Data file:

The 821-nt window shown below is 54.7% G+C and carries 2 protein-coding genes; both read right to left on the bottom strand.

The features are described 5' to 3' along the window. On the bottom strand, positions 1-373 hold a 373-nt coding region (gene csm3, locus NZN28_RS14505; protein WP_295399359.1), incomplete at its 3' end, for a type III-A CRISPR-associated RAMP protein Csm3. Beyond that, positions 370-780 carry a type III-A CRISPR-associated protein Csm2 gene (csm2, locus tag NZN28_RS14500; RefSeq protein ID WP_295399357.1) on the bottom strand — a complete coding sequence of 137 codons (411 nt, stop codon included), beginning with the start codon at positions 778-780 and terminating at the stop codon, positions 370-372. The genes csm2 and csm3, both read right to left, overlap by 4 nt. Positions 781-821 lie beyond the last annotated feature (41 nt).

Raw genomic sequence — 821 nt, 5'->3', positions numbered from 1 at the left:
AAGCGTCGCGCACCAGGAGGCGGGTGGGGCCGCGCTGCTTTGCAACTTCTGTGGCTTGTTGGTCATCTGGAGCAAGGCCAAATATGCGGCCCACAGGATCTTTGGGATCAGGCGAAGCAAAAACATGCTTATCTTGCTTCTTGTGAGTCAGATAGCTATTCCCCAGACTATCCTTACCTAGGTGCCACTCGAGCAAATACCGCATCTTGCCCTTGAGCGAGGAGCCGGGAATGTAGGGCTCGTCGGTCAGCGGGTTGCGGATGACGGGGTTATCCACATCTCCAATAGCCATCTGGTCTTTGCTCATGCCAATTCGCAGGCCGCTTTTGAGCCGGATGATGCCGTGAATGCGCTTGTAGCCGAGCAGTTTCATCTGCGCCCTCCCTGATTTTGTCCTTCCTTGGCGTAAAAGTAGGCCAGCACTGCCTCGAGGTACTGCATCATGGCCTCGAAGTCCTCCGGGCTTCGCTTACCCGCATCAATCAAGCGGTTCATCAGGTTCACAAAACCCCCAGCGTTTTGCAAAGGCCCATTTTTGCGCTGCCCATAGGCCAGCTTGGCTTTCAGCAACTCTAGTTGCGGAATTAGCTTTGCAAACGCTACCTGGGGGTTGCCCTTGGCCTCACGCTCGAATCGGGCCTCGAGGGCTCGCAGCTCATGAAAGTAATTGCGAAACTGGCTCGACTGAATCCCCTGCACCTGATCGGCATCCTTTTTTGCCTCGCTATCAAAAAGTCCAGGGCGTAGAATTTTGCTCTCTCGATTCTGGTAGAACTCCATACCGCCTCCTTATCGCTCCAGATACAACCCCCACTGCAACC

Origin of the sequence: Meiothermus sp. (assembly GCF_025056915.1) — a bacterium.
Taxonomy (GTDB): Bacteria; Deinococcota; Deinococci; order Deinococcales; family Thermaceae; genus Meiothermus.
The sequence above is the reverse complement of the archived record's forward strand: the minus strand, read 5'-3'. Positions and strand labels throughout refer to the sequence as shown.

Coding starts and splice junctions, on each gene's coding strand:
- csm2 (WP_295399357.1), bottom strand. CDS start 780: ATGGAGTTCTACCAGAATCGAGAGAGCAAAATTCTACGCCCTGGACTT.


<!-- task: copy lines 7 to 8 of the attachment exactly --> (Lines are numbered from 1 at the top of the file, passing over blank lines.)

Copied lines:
The sequence above is the reverse complement of the archived record's forward strand: the minus strand, read 5'-3'. Positions and strand labels throughout refer to the sequence as shown.

Coding starts and splice junctions, on each gene's coding strand: